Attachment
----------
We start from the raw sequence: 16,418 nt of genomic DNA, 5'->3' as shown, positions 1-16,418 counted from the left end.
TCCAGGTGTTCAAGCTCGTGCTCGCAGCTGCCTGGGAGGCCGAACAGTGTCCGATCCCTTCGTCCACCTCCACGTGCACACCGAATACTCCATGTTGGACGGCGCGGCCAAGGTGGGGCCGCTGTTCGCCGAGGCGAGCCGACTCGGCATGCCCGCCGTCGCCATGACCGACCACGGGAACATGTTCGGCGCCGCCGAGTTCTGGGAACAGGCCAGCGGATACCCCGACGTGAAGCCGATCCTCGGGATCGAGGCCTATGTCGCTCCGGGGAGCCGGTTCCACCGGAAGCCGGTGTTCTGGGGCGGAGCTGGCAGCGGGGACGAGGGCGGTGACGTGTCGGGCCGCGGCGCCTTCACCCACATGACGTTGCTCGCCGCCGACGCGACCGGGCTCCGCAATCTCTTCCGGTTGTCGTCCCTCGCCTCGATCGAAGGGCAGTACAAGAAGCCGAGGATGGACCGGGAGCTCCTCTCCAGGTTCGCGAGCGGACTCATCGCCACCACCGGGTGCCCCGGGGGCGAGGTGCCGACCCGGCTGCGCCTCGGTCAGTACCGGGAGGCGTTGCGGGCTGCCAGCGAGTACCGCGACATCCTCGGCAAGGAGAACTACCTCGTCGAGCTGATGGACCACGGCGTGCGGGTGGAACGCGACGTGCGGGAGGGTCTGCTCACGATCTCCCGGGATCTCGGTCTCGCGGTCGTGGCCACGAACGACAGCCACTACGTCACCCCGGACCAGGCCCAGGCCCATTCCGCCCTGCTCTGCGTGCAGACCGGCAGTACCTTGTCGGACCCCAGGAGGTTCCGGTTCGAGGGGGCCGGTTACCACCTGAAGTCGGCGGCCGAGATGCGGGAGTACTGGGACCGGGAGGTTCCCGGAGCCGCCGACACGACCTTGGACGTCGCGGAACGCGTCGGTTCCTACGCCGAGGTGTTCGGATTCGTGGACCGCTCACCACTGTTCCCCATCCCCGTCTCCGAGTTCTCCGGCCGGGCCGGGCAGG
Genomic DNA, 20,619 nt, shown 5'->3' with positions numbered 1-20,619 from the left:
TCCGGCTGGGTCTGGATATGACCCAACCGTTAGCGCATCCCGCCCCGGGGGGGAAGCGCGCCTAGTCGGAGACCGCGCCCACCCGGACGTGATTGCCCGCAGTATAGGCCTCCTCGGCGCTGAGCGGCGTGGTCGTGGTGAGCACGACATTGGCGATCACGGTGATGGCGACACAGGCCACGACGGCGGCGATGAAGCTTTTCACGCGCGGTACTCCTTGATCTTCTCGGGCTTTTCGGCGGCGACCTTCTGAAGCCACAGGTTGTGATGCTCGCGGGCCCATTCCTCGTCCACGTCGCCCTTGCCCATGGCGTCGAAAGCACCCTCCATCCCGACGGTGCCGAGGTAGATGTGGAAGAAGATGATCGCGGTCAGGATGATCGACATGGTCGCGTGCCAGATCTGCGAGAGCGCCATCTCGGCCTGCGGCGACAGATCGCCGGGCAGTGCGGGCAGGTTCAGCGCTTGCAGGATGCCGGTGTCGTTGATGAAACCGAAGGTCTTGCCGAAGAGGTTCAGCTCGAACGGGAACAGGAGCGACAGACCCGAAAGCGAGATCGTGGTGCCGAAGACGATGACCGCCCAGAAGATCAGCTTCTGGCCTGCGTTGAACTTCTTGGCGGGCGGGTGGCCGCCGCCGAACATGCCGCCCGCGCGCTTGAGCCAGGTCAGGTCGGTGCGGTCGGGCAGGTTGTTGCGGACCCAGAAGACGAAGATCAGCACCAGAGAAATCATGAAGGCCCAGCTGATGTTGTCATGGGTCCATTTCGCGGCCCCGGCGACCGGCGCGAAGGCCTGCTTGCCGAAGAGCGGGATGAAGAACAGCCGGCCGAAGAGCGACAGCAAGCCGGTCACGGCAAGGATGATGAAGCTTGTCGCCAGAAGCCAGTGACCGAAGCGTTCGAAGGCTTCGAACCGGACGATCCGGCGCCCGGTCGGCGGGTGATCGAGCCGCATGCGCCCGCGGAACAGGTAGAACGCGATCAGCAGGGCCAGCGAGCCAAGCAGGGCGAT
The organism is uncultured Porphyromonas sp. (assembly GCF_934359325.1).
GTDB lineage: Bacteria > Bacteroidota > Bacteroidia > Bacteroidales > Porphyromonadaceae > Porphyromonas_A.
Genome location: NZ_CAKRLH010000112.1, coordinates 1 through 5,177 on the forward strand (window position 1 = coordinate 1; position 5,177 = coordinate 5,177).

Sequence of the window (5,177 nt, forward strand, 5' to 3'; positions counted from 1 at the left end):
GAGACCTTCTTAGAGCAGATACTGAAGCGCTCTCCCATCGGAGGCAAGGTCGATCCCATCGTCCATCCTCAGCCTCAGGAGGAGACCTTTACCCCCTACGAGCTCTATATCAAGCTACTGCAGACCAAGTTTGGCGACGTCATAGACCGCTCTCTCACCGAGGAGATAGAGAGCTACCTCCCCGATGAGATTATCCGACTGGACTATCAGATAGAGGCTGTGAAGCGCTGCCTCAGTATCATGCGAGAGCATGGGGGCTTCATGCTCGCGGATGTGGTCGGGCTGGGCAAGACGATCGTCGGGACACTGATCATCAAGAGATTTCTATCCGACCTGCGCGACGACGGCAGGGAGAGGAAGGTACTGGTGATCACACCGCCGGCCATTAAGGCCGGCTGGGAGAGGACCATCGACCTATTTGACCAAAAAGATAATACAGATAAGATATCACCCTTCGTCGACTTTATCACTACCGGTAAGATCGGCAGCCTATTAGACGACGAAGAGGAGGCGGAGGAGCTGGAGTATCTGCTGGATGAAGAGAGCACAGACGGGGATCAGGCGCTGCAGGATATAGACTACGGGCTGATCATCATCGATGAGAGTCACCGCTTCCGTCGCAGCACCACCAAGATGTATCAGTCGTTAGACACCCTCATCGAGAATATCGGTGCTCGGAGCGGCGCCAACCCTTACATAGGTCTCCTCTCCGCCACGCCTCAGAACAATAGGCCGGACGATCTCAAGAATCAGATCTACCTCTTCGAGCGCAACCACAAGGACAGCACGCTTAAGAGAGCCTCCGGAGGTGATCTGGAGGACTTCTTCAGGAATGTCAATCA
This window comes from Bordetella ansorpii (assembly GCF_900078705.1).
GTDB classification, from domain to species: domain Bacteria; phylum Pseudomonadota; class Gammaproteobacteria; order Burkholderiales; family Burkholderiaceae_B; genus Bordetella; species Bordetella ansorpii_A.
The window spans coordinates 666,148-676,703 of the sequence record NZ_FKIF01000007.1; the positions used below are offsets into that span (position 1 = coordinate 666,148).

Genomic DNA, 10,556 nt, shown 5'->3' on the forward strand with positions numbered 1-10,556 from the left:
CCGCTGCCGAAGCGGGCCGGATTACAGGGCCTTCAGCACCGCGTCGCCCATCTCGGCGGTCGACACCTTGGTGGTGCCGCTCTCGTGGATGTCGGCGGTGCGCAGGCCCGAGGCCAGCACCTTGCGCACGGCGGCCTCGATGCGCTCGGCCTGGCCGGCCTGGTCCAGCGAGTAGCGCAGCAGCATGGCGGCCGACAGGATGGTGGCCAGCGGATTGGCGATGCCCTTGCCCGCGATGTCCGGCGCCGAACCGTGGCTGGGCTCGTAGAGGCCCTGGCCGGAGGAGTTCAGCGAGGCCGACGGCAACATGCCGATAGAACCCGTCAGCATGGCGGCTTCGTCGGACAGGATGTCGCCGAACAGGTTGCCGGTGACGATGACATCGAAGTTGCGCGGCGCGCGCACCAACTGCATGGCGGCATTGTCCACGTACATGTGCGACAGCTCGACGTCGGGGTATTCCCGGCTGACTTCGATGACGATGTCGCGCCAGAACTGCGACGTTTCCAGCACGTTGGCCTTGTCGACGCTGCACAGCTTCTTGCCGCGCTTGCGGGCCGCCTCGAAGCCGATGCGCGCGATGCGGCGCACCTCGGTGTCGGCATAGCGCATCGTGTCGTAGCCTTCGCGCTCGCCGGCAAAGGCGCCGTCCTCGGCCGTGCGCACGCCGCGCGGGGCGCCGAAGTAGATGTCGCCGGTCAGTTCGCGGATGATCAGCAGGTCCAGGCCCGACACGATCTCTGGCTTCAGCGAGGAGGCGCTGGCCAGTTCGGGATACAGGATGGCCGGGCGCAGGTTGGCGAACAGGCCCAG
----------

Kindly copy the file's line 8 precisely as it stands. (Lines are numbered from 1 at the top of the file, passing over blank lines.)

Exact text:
Sequence of the window (5,177 nt, forward strand, 5' to 3'; positions counted from 1 at the left end):